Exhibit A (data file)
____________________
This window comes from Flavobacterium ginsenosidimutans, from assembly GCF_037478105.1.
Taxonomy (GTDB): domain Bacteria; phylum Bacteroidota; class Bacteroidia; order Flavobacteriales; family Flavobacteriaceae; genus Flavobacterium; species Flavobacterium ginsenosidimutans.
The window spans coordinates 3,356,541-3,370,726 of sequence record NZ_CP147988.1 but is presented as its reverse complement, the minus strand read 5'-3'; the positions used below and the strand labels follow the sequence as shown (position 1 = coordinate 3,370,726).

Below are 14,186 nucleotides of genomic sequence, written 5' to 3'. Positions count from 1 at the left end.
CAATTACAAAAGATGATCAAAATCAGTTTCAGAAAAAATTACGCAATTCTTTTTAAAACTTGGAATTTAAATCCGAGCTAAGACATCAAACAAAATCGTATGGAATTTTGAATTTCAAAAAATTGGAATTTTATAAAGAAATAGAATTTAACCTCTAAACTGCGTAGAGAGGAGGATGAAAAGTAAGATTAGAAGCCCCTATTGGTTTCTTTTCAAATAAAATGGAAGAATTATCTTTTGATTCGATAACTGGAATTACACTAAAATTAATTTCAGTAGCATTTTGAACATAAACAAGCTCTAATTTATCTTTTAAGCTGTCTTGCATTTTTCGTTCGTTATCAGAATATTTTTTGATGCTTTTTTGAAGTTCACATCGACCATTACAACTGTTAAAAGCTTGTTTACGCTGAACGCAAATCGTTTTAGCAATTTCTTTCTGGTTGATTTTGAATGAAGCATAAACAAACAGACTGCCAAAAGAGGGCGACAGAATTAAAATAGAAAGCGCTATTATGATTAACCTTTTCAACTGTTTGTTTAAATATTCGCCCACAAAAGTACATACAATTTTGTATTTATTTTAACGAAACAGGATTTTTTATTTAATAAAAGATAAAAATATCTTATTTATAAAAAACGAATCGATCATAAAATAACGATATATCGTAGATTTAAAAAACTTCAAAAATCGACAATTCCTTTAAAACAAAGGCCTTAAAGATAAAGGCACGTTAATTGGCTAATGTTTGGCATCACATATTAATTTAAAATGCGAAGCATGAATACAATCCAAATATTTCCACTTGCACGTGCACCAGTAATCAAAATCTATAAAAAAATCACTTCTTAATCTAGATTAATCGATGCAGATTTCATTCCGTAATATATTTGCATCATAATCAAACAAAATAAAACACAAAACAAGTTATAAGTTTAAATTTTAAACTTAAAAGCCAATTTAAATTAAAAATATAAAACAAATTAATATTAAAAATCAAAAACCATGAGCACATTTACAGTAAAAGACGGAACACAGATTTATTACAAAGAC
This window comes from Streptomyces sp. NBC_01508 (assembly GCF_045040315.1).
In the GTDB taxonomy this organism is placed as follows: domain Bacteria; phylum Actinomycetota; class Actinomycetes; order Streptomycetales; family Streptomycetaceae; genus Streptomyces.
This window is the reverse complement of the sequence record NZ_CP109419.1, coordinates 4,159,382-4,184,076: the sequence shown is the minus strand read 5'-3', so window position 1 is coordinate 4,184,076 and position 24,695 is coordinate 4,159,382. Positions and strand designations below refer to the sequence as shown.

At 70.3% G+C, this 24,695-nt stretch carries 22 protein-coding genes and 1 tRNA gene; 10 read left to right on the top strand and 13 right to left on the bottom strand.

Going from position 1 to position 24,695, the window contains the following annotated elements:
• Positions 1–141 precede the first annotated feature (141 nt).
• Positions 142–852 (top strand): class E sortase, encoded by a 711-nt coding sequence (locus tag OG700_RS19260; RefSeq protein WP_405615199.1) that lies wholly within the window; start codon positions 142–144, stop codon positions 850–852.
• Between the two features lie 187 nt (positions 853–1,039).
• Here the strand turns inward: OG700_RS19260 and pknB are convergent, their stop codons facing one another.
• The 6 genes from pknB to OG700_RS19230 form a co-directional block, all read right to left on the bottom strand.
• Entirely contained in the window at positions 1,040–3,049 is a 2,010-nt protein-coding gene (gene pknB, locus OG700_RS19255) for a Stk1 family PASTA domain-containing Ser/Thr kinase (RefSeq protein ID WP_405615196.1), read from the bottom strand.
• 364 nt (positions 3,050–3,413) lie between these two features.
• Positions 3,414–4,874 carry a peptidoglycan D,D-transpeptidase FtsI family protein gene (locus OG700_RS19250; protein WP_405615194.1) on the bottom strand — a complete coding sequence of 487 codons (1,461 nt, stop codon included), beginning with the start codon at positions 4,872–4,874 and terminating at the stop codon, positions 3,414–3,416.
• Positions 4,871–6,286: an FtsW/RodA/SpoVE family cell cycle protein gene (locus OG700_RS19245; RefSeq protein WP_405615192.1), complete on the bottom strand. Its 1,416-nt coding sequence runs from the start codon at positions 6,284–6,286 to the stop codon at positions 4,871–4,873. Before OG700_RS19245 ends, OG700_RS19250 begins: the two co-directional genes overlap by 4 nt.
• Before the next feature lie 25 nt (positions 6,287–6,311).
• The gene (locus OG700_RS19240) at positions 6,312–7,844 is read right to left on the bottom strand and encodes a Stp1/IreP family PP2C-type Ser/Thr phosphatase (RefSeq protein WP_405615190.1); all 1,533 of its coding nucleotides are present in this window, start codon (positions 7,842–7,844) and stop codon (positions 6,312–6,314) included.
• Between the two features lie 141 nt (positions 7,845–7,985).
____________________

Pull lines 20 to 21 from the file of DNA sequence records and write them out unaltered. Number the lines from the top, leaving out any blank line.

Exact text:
• Before the next feature lie 25 nt (positions 6,287–6,311).
• The gene (locus OG700_RS19240) at positions 6,312–7,844 is read right to left on the bottom strand and encodes a Stp1/IreP family PP2C-type Ser/Thr phosphatase (RefSeq protein WP_405615190.1); all 1,533 of its coding nucleotides are present in this window, start codon (positions 7,842–7,844) and stop codon (positions 6,312–6,314) included.